Intelligence Community

July 25, 1973

Report Outline
Watergate Revelations of Agency Misuse
Development of Intelligence Services
Prospect of New Controls on Intelligence
Special Focus

Watergate Revelations of Agency Misuse

Questions about Abuse of FBI and CIA Function

To many americans, the most serious aspect of the Watergate scandal—apart from the President's possible involvement—was the misuse of the nation's various intelligence agencies for partisan political purposes. And to many others, the most ominous aspect of the Watergate affair was the extent of domestic surveillance—spying, bugging, wiretapping, breaking and entering, data gathering—on individual citizens. For it is this attempted corruption of the intelligence function in a free democratic society that has led some observers to equate Watergate, at least in its ultimate intent, with the imposition of a police state.

In the past, the intelligence community has most often been subject to criticism for lack of public accountability—for becoming an “invisible government” or “secret establishment.” Today, ironically, the attack is for the opposite reason —for becoming too directly responsive to the White House. The CIA and the FBI have been tainted by Watergate disclosures and some military intelligence units have been implicated. The CIA apparently took part in domestic operations—a violation of its legal charter—and the FBI was accused of playing politics in law enforcement—a violation of the spirit, if not the letter, of the law. Many members of the intelligence community are reported to have been left shaken by this perversion of their agencies. The most likely outcome will be a thorough review of intelligence activities and closer scrutiny in the future.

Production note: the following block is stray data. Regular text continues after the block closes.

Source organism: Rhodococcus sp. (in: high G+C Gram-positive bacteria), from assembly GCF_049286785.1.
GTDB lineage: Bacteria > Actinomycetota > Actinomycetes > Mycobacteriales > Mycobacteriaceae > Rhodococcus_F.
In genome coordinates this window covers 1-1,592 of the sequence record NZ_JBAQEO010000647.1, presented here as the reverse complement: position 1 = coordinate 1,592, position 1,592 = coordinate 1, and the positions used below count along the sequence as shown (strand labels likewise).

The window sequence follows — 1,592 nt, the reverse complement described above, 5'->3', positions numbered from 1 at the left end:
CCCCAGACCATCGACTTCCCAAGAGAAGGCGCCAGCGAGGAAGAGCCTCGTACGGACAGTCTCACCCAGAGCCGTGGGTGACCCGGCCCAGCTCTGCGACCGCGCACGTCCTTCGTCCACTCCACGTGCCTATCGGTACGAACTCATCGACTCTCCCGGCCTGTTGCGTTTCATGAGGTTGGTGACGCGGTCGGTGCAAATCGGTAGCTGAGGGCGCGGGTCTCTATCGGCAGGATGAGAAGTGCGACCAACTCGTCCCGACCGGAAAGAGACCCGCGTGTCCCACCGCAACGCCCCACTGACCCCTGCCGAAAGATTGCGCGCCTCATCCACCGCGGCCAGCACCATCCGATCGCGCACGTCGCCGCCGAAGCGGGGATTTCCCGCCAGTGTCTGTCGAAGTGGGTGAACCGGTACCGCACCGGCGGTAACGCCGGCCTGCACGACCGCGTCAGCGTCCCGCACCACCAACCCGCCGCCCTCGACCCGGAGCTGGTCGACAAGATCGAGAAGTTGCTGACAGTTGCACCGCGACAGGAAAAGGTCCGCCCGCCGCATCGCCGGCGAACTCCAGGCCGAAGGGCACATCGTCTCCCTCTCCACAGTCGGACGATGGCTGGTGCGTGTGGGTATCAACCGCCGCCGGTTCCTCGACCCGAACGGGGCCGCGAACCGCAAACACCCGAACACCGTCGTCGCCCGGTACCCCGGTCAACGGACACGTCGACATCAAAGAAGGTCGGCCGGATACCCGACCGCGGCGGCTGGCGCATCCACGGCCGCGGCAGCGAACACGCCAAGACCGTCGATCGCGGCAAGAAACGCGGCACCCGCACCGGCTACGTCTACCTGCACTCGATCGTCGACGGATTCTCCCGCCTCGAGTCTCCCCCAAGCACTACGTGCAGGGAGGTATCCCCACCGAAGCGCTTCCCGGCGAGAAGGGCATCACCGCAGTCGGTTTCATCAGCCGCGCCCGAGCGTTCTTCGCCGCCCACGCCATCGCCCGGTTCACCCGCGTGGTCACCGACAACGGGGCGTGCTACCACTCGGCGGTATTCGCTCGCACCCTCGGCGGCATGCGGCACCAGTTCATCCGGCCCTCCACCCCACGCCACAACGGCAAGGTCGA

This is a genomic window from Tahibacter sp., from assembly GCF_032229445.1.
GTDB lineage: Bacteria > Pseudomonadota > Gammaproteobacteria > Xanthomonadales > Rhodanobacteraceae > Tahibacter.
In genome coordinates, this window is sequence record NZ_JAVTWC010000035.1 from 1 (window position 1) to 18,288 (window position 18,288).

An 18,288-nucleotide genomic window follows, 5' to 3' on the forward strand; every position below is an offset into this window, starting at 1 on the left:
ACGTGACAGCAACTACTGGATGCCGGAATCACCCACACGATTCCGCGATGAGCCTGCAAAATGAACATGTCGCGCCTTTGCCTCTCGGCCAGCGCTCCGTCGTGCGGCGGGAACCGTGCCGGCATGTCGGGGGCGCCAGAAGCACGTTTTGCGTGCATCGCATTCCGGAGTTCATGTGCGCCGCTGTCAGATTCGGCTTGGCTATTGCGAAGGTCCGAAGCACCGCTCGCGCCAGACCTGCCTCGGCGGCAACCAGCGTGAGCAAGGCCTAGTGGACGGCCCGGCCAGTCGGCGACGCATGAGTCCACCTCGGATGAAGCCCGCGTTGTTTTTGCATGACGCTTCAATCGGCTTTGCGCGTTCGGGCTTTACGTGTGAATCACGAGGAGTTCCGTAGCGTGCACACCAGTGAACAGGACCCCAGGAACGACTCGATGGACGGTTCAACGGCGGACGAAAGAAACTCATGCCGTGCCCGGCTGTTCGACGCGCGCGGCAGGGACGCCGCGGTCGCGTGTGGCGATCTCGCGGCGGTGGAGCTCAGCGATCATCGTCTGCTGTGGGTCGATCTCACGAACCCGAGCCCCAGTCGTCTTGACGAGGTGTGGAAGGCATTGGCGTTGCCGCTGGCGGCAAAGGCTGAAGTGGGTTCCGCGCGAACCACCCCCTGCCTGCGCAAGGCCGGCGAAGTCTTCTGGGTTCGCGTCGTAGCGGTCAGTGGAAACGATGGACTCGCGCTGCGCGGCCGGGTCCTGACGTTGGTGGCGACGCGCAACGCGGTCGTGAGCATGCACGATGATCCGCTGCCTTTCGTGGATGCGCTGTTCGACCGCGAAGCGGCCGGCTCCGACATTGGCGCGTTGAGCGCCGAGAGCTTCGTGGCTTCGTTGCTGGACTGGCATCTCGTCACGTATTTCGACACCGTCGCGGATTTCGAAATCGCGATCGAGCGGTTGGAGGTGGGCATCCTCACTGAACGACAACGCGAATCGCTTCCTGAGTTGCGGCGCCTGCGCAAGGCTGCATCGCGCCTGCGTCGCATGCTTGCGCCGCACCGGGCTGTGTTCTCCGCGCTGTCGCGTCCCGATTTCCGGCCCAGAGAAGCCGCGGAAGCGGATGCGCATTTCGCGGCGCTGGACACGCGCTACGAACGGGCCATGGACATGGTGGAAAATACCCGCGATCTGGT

America's intelligence community is a diverse collection of agencies, most of them shrouded in secrecy, which may employ 100,000 to 150,000 persons and spend $5 billion to $6.2 billion annually.Their activities are largely unknown to the public and many of their budgets—hidden among those of other agencies—are not subject to the same congressional accounting as are other government institutions. The principal agencies are the Central Intelligence Agency (CIA), the Federal Bureau of Investigation (FBI), the Defense Department's intelligence divisions—Defense Intelligence Agency (DIA), Army, Navy and Air Force intelligence services, and the National Security Agency (NSA)—the State Department's Bureau of Intelligence and Research, and the Atomic Energy Commission (AEC) and Treasury in some of their functions. All are represented on the U.S. Intelligence Board. The CIA director is the board chairman.

ISSUE TRACKER for Related Reports
Intelligence Agencies
May 29, 2015  Intelligence Reform
Sep. 25, 2009  Interrogating the CIA
Jun. 04, 2004  Re-examining 9/11
Sep. 12, 2003  Homeland Security
Jan. 25, 2002  Intelligence Reforms
Apr. 11, 1997  The FBI Under Fire
Feb. 02, 1996  Reforming the CIA
Dec. 11, 1992  The New CIA
Dec. 28, 1979  Intelligence Agencies Under Fire
Sep. 30, 1977  FBI in Transition
Jul. 25, 1973  Intelligence Community
Jun. 25, 1971  Future of the FBI
Dec. 28, 1961  Intelligence for Security
Feb. 03, 1954  Security Risks in Government
May 18, 1949  Foreign Intelligence
Military Intelligence